Thoughts on Indigenous solidarity organizing in “Victoria”
BY JOANNE CUFFE
I had the chance to spend a month in Zapatista autonomous territory two years ago. When I came back I realized that I knew nothing about Indigenous peoples’ resistances on this island where I live. I began to acknowledge my own implication as a settler in an ongoing colonial context, and began my own decolonization process.
While many non-Indigenous activists support Indigenous peoples’ self-determination abroad, such as in Tibet or Chiapas, they often become more reluctant when the issue is the closer to home. I realized that if I did not start organizing around indigenous issues here in Canada, then I might continue being relatively comfortable with my own settler status. Another settler, Jude Coates, and I decided to start up an anti-colonial group where we could learn and take action in an appropriate, reciprocal way with local Nations. Chiinuuks, a Nuu-chah-nulth activist, agreed to be my mentor.
The Indigenous Peoples Solidarity Working Group (IPSWG) was founded in the fall of 2005. Our purpose is “to create opportunities for Indigenous and non-Indigenous community members to participate in education and action against colonization and in support of Indigenous peoples’ inherent right to self- determination and self-governance of Indigenous territory.” IPSWG remains an open, mixed group that did not start with a particular ideology – our only commitment is to the mandate that we communally wrote.
For the first while, many people in the group wanted to support any struggle that was brought to the group’s attention. At the end of May IPSWG agreed to focus on local issues. Although coordinated trans-national solidarity campaigns can definitely be important, it is a different commitment to build relationships over time with the people whose territory you are on.
There is less accountability with “dropin” support, as it is possible to go into a community when the heat is on, only to leave when things get messy or inconvenient. In contrast to solidarity campaigns that are pre-made elsewhere, local movements require effort, trust and a deep understanding of local history. Local issues tend to be less glamorous and more confrontational for both settlers and indigenous people.
THE SETTLER PROBLEM
In this work I have been reminded that settlers need to learn through discomfort, be self-reflective and put things in their broader systemic context, instead of being stuck in various forms of denial, defensiveness or taking things too personally.
Colonialism and imperialism affect us all, but in different ways. People need to renew their own values and principles and live their own backgrounds and heritage. It is important for settlers to figure out our own ways of reflecting, being balanced and giving thanks, without appropriating other peoples’ forms of spirituality.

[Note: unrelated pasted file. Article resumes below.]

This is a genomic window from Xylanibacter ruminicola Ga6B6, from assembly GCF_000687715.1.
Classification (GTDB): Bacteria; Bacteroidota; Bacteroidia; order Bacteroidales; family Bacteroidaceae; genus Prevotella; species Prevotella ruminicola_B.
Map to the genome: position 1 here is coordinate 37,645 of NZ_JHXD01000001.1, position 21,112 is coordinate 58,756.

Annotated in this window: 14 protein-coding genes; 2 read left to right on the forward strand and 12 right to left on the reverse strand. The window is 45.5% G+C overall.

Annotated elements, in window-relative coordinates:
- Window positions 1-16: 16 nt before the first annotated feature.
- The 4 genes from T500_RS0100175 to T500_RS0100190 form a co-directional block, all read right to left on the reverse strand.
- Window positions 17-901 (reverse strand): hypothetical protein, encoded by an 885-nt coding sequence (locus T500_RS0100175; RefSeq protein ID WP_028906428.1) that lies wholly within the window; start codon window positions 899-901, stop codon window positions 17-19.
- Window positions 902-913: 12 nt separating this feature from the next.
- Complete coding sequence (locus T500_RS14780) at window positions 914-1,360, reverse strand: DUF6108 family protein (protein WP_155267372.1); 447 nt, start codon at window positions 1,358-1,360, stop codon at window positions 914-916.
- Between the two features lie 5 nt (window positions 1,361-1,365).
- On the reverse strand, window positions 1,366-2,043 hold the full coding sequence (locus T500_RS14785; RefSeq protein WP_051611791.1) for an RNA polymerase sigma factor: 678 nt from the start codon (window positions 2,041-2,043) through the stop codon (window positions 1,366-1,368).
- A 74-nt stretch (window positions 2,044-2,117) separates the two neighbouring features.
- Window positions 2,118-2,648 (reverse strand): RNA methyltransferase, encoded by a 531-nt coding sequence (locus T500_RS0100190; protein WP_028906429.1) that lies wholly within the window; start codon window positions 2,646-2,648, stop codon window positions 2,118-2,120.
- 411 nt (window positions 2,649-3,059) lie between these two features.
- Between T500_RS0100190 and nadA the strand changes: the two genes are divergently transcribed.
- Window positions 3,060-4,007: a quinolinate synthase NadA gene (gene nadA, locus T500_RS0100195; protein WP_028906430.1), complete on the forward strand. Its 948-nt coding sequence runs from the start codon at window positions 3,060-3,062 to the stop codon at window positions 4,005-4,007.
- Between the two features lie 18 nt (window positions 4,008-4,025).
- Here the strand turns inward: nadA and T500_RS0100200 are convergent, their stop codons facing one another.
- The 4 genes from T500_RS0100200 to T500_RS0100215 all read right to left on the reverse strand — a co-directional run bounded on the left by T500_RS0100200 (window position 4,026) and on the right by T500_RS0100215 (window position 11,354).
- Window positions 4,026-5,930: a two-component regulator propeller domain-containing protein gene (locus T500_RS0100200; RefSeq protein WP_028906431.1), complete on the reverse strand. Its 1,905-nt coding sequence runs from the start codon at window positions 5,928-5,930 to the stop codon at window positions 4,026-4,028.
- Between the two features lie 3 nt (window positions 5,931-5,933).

Settlers are often hampered by guilt or uncertainty about what to focus on. But there are plenty of targets for decolonizing our societies, including racist attitudes and structures, as well as colonial governments and corporations – which together form the “settler problem.” I am personally committed to building alliances in the political and ethical common ground between the struggles of indigenous peoples and anarchists.
By the end of the fall, after conflicts in the group, it became apparent that most of the white settlers in IPSWG needed to simultaneously work through their prejudices and privileges while continuing with active organizing. The group set up a decolonization discussion group in January to unlearn oppressive behaviour and colonial mentalities, and to hold each other accountable for our personal commitments.
We’ve had to address internal issues of confidentiality, tokenism and exoticizing of people of colour, members speaking from outside of their own experiences or on a solely academic level, and racist comments during meetings and actions. We’ve also had to confront the settlers’ privilege in being able to take time out when overwhelmed, while countless indigenous people have been resisting and addressing these issues non-stop.
I have been organizing since I was 13 with various collectives around social and environmental justice issues; however, I did not begin to feel my work had been effective until IPSWG got underway. It has been an honour to share what I have been learning over the past year in confronting the “settler problem.”
Joanne Cuffe is a member of the Wasáse movement, and a founding member of IPSWG